Long-time readers may have noticed that my blog’s “home” has recently changed from prairiemom.me to montanamama.me. I own both internet addresses and — if the tech support guru from India who chats with me online knows what he’s talking about — merging the prairiemom.me content and reader subscriptions (with which I have been working since 2015) with montanamama.me should have presented no change to my blog readers, besides the different address listed at the top of the page. What’s more, any search for the old site should automatically redirect to the new site. Same look, same archives, and so on.
Why change the name of my blog? First of all, because I have physically moved to a new home — not just on the internet! When I first started blogging, we lived at the VX cow camp north of Ingomar. Now we live at the main ranch in the Yellowstone Valley. Second of all, and I know not everybody will understand, but I’ve grown weary of the word “prairie.” In fact, the more I’ve thought about the word “prairie,” the more I’ve become convinced it’s never really fit my image. The dictionary defines prairie as “a large open area of grassland.” When I think of prairie, I conjure up images of rolling countryside growing thick with tall grass. I think of Nebraska and Eastern North Dakota, not Eastern Montana.
Around here, there’s not much rolling countryside growing thick with tall grass. To say there was would be an overgeneralized and shallow description of the land I love. The continuity of the country here is irretrievably interrupted by the intermittent waterways which through the centuries have etched deep wrinkles in the face of what is now a ranch, waterways with names like East Buffalo and South Butte, Indian Springs and Northfork, Alkali Creek and Higgins Ditch and Muggins and Froze-to-Death and Starve-to-Death. The ranch where we live and work is extremely varied in its soils and foliage and terrain from one end to the next. We who are lucky enough to live here ride wide circles around tall clusters of sandrocks where long ago Indians lay their dead to rest. We sometimes take the time to sift through what’s left of homesteads on patches of scratched-in crested wheat, all abandoned long ago by folks who believed the government’s remarkably inaccurate promises concerning this land. Here, two-track roads weave through creek bottoms that grow much more thickly with sage and greasewood than they do with grass. Our saddle horses top ridges bristling with ponderosa pine under which black cows seek shade; clatter over gravelly knobs as the cavvy is wrangled into the barn; and, following the last of summer’s bulls, pick their ways across gumbo flats covered with prickly pear cactus.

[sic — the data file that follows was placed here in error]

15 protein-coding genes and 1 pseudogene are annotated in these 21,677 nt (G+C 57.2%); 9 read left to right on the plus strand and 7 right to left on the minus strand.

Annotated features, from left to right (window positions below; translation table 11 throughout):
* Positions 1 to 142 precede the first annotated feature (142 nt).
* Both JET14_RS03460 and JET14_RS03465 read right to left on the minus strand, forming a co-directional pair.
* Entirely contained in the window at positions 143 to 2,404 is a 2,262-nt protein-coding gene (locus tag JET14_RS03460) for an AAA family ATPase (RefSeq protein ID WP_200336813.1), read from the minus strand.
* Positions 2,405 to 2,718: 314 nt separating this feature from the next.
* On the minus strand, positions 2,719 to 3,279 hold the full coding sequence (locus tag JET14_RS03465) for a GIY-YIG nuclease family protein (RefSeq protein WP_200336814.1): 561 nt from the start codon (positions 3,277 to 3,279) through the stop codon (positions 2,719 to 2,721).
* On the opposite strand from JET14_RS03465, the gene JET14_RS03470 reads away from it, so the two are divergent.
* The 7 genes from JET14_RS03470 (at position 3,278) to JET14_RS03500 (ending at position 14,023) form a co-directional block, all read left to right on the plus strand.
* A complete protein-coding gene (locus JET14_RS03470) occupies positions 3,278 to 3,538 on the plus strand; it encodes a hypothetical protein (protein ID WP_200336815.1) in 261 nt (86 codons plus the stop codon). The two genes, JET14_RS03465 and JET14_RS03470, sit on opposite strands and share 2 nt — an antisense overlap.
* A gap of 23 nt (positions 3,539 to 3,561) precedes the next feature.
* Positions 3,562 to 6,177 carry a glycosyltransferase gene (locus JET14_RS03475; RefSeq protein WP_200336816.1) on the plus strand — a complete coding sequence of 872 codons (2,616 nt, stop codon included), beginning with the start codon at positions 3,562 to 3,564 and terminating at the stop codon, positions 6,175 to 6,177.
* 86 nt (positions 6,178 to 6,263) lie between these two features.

And so you see, as I’ve come to realize… it could never be so simple as prairie.
Another thing I wanted to mention is that I have big plans for this blog. In the last four years I’ve used up about 90% of the storage capacity offered on my “free” blog format, so sooner rather than later I’ll have to switch to a “paid plan.” (Ironically, I do still pay a little every year for the free plan!) While the expenses of the blog will increase with the switch, the potential of the blog will as well. I am planning to change the layout of the front page to make the archives more accessible and to categorize the content and to make it easier for readers to contact me. Encouragingly, the tech guru from India promises that once I’m on a paid plan, the disgusting and unwanted ads that plague my blog will disappear. (“The ten things all cheaters have in common,” anyone? How about “Three signs of heart failure you may have missed”? Or one of my favorites: “Gut doctor begs Americans to throw out this vegetable now.”)
All of my big plans for this blog are contingent on time, of course. Time to devote to the improvements and time to type out all the posts I have back-logged in my mind. As my recent series on time suggests, time is an issue I haven’t yet been able to solve. As a mother, and as a blogger, I never have the time to do anything grand. But as a mother, and as a blogger, I just keep plugging along. All the while I’m hoping that, in the end, all the little deposits I’m making — the blog posted after two long weeks, the half hour I spent “riding” with my girls last night, the 15 minutes I spent cuddled on the couch with a boy who suffered through the flu — will pay big dividends in the long run.
© Tami Blake